There is a distinct though often overlooked connection between language and politics. In our world of post-colonialism and globalization, the inherent bias of language and the rift it creates among us all becomes more and more clear.
In Homebody/Kabulthe character Khwaja talks about learning Esperanto. When I read this I was skeptical that this was a real thing and not just something that Kushner made up, but it’s not, www.esperanto-usa.org
He says “It was created by a Polish Jew, Zamenhof,” (Kushner, 58). By designating him as a “Polish Jew” he is lending cultural and social implications to him, and he loses all neutrality. Esperanto is supposed to be a “mother tongue which draws from us our common humanity” (58). There are two main problems with this language. The first is that almost no one knows what it is or how to speak it. The second which is highlighted in the description of the creator of the language is the ethnic, racial, and (most importantly) cultural groups that we place each other in.
There are some dangerous implications for not being able to communicate. There are two general examples of the inability to communicate in Act 1. The first is the Homebody’s inability to communicated with her daughter, her husband, or her audience. Early on in her monologue she apologizes to her audience. “My parents don’t speak like this; no one I know does; no one does” (13). Alienating her audience is not her worst problem, it simply sets up the tone for the discussion of language. We need to be apologized to for not understanding her, not the other way around, because we are a majority. Language therefore turns people into others. It is more obvious when their is the cultural and geographical element involved, but the disassociation of language can exist anywhere to create others among those we could consider being a part of the collective “we.”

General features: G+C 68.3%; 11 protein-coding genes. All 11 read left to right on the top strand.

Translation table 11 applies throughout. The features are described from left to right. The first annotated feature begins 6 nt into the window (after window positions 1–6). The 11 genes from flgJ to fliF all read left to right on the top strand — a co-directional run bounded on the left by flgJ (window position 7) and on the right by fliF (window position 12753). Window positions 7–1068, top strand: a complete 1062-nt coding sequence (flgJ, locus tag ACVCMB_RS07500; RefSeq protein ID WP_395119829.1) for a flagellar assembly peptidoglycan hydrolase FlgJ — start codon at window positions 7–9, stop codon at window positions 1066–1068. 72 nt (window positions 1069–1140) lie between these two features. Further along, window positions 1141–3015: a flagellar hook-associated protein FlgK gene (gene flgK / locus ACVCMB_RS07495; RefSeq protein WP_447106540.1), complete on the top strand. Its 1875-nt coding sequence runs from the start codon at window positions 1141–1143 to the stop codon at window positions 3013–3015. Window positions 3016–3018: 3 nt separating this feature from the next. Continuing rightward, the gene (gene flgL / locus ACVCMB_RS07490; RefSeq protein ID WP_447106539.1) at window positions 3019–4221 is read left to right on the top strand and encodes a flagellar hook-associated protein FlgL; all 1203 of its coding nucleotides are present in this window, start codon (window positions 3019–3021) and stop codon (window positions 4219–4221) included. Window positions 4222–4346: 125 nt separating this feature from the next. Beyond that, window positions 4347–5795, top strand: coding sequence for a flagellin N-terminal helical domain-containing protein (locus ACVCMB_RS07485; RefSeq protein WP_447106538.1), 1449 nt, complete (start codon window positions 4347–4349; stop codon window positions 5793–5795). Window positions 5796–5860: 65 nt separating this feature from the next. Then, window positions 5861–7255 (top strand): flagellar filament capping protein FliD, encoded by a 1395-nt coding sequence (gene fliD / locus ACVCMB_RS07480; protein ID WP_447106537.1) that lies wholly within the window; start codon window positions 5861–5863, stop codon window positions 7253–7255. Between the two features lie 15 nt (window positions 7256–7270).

The other example of the dangers of language barriers is a more violent one. When Priscilla almost gets beaten in the street by the Munkrat, the confusion and terror is highlighted by the fact that it is impossible for them to communicate with each other. The sense of otherness between them is born out of their collective ignorance of each other, their ignorance born out of the inability to communicate ideas. This is the politics of language. This is how language turns us into the feared and hated other.
Kushner, Tony. Homebody/Kabul. New York: Theatre Communications Group, 2007. Print.